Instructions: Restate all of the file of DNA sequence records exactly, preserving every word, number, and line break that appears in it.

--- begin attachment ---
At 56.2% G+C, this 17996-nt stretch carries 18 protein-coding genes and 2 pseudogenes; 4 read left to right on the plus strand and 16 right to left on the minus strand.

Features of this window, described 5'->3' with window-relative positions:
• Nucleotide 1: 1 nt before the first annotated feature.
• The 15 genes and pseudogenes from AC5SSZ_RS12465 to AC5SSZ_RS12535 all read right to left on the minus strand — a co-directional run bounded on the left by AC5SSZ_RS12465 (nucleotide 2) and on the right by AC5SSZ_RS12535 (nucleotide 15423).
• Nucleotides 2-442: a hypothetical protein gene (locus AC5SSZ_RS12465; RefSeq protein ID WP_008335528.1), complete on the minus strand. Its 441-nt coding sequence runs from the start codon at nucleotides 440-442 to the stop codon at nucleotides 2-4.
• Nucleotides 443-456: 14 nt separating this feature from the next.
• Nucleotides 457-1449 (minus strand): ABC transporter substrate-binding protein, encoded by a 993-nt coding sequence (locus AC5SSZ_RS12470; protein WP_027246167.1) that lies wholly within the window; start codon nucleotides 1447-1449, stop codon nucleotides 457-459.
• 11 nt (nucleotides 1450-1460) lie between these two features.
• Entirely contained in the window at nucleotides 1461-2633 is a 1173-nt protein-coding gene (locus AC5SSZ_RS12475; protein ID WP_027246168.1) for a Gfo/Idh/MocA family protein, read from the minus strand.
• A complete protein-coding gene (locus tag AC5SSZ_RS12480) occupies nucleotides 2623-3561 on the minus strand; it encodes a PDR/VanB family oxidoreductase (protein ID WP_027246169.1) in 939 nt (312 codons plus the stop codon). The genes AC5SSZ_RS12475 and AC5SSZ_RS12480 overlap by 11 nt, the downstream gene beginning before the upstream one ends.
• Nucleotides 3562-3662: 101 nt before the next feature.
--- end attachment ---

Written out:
At 56.2% G+C, this 17996-nt stretch carries 18 protein-coding genes and 2 pseudogenes; 4 read left to right on the plus strand and 16 right to left on the minus strand.

Features of this window, described 5'->3' with window-relative positions:
• Nucleotide 1: 1 nt before the first annotated feature.
• The 15 genes and pseudogenes from AC5SSZ_RS12465 to AC5SSZ_RS12535 all read right to left on the minus strand — a co-directional run bounded on the left by AC5SSZ_RS12465 (nucleotide 2) and on the right by AC5SSZ_RS12535 (nucleotide 15423).
• Nucleotides 2-442: a hypothetical protein gene (locus AC5SSZ_RS12465; RefSeq protein ID WP_008335528.1), complete on the minus strand. Its 441-nt coding sequence runs from the start codon at nucleotides 440-442 to the stop codon at nucleotides 2-4.
• Nucleotides 443-456: 14 nt separating this feature from the next.
• Nucleotides 457-1449 (minus strand): ABC transporter substrate-binding protein, encoded by a 993-nt coding sequence (locus AC5SSZ_RS12470; protein WP_027246167.1) that lies wholly within the window; start codon nucleotides 1447-1449, stop codon nucleotides 457-459.
• 11 nt (nucleotides 1450-1460) lie between these two features.
• Entirely contained in the window at nucleotides 1461-2633 is a 1173-nt protein-coding gene (locus AC5SSZ_RS12475; protein ID WP_027246168.1) for a Gfo/Idh/MocA family protein, read from the minus strand.
• A complete protein-coding gene (locus tag AC5SSZ_RS12480) occupies nucleotides 2623-3561 on the minus strand; it encodes a PDR/VanB family oxidoreductase (protein ID WP_027246169.1) in 939 nt (312 codons plus the stop codon). The genes AC5SSZ_RS12475 and AC5SSZ_RS12480 overlap by 11 nt, the downstream gene beginning before the upstream one ends.
• Nucleotides 3562-3662: 101 nt before the next feature.